For a less rigorous approach, use folders and labels to organize emails by topic. Then use rules and filters to route emails to the appropriate folders as they come in.

Is your inbox overrun with email subscriptions? A service like unroll.me allows you to see all your subscription emails at once and instantly unsubscribe from those you no longer want to receive.

How to Organize Business Emails

If you need a solid email solution for business, look no further than Microsoft Office 365. Microsoft’s answer to small business productivity gives you access to Exchange, SharePoint and Lync, along with the primary Office productivity applications.

A simple and intuitive solution, Office 365 is a tool you’ll definitely want to consider if you are looking to enhance productivity and organize your inbox. If you are interested in Office 365 for your workplace, call our office at (262) 522-8560 or send us a request online.

6) Get a Password Manager

In last month’s newsletter, we covered the risk of browser saved passwords. If you’re still saving passwords in your browser or making the mistake of using the same login for all your profiles – it’s time to invest in a password manager.

Password managers allow you to sync passwords across multiple devices, access your passwords from anywhere and best of all, you can use complicated passwords without having to remember them – and they’ll be 100% secure.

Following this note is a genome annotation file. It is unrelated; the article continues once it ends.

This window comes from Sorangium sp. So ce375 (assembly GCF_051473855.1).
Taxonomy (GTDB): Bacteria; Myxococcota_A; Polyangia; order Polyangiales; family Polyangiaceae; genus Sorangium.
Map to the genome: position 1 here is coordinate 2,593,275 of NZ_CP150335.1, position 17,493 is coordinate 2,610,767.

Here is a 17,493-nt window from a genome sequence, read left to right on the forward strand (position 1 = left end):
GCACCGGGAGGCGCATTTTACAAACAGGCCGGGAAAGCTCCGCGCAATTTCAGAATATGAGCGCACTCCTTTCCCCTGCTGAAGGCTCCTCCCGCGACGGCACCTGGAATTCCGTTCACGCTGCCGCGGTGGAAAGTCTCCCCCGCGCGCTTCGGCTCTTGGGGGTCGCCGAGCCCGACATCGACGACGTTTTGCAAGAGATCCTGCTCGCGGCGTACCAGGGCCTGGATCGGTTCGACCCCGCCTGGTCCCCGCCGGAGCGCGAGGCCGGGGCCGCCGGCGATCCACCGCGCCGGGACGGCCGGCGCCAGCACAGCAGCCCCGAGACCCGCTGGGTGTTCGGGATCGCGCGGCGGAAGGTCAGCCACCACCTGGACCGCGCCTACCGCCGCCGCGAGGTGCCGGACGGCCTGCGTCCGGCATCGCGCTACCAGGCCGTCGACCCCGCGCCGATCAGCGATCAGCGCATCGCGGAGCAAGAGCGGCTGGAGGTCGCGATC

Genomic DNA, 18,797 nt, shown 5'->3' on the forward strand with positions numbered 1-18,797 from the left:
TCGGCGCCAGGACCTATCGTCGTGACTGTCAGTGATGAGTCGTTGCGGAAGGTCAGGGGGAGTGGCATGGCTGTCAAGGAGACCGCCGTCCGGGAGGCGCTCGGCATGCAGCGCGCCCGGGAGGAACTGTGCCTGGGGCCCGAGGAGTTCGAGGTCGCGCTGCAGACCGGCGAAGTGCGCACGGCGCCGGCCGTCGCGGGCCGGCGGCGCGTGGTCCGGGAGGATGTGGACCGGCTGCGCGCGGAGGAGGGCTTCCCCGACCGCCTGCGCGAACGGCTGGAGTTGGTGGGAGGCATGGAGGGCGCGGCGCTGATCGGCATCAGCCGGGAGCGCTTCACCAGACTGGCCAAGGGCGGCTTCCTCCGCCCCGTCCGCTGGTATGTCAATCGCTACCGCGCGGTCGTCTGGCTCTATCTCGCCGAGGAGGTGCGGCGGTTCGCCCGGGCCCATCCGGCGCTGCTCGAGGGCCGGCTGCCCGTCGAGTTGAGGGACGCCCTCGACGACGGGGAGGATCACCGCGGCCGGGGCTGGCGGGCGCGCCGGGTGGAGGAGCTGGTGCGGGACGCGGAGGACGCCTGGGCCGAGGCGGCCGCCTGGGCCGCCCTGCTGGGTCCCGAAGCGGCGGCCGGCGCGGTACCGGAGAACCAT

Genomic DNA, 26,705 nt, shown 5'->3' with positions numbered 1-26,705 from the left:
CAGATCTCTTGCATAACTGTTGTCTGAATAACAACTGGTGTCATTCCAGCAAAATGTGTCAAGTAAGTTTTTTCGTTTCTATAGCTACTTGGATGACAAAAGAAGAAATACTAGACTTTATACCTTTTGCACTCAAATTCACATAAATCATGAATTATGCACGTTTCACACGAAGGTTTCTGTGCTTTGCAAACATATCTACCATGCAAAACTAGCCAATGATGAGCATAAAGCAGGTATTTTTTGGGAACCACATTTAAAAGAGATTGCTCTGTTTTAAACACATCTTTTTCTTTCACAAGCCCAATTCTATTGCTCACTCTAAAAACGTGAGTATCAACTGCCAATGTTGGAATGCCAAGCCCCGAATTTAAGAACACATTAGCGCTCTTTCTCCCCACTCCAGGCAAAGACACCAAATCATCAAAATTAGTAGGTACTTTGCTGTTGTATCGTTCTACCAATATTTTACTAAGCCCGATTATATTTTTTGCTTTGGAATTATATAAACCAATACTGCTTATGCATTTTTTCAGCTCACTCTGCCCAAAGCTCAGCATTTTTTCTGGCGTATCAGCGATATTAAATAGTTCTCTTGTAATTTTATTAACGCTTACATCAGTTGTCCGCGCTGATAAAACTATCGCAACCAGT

Want to know how secure your password is? Test it here and remember – if a hacker cracks your password on one website, all your accounts are at risk.

7) Secure Your Computer and Mobile Devices

Every computer with an internet connection needs a firewall and antivirus program. There are free and paid solutions available such as Microsoft Security Essentials, AVG or Norton Internet Security, to name a few.

What’s most important, is selecting a solution, updating to the latest version and running a full, deep scan to identify any issues on your PC. Be sure to scan any external drives connected to the computer. For mobile devices, Avast and AVG offer free antivirus solutions with basic features, and advanced options such as phone locator/eraser available in the paid version.